Mount Vernon — Councilwoman Delia Farquharson received a letter from the Westchester County Board of Elections (see below), Monday, March 25th that her name will not appear on the ballot as a candidate for Mayor of Mount Vernon in the June 25th Democratic Primary. In the letter, the BOE state they determined the petition filed on Tuesday, March 19th was ‘not filed timely.’
Councilwoman Farquharson informed Black Westchester that she and her attorney, intend to be at the BOE at 111 am Thursday morning, March 28th to address this matter. “The actions and decisions of the BOE are clearly violating my rights,” Councilwoman Farquharson tells BW.
Farquharson’s attorney Pierre Gooding, a New York City Council candidate in 2017 says it’s absurd for the BOE to send out such a letter 5 days before petitions can be entered.
“For the BOE to send a letter stating that City Councilwoman Farquharson will not make the ballot 5 days before petitions can even be entered is absurd,” Gooding shares with Black Westchester. “They cannot possibly predict what we will do with future petitions and should not be pre-determining candidate outcomes. Even if you give the BOE the benefit of the doubt at every single point, what If we come in with a 1,000 new signatures, do they not count? There is clear case law which I cited which stands for the proposition that the cover sheets can be amended and it is that date which is the date the petition is entered. We have had no chance to enter those amended cover sheets, including with different volume numbers or any number of other corrections which can be made at the candidates choosing. It is also clear that there is a difference in the law between filing late and early. In one case, the determination letter stated their were not enough signatures to make the ballot. This determination letter could not possibly be made or sent prior to the statutory deadline to turn in more petitions. There is no case where the BOE has done this, because they are making up their own rules. In another case, the judge allowed early petitions because it was the clear intent of legislators to keep the office open. In this case, it is also clear that it was the intent to give a candidate the opportunity to cure, not to hold petitions hostage in a game of gotcha. There is no policy rationale, caselaw or statute supporting the proposition that is currently occurring.”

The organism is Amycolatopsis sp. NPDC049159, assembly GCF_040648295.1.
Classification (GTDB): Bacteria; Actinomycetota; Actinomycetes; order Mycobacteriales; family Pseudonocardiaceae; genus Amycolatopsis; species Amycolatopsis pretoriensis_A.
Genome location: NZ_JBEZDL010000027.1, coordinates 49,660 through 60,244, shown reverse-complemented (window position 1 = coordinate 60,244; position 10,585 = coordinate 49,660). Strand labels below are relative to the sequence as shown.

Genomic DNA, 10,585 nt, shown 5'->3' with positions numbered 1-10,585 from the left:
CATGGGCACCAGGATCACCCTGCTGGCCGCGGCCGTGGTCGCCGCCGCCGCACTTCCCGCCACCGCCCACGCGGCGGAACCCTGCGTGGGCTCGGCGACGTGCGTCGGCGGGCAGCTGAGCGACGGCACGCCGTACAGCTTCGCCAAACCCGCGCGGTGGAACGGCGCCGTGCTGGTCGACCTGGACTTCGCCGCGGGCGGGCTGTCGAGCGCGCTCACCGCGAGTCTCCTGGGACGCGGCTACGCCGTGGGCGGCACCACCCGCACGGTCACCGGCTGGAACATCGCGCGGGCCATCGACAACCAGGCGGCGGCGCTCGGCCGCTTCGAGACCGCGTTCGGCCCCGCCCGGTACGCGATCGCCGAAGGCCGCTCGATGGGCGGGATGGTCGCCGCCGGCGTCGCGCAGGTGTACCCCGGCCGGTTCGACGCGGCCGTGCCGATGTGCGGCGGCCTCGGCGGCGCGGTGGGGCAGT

Farquharson is in her second year on her first term in the Mount Vernon City Council. She announced via video on social media (see below), Thursday, February 7th, that she will be running for mayor of Mount Vernon in the upcoming Democratic Primary in June.
Farquharson vows to fight the BOE decision and tells Black Westchester she will be on the ballot.
“There are 7 days remaining in the petitioning period,” Farquharson shares. “The BOE would need to have supernatural powers to be able to categorically state that I am not a candidate for Mayor of Mount Vernon. I think that is a ridiculous assumption. I believe holding my petitions hostage stems from the fear that with me on the ballot I am likely to win.”
If elected Councilwoman Farquharson would make history as the first female elected mayor in the city. If she does make the ballot Councilwoman Farquharson will face Mayor Richard W. Thomas, Council President Andre Wallace, former Mount Vernon Planning Commissioner Shawyn Patterson-Howard, former Mayor Ernest Davis, former Mount Vernon Police Commissioner and 2017 City Council Candidate Clyde Isley (Mount Vernon City Democratic Committee Nominee), and jail attendant Carlo Jean-Baptiste, Sr in the upcoming Democratic Primary in June.
Stay tuned to Black Westchester for more on this developing story.
[Article updated 8:25am Thursday, March 28th to include quote from the councilwoman given after article ran.]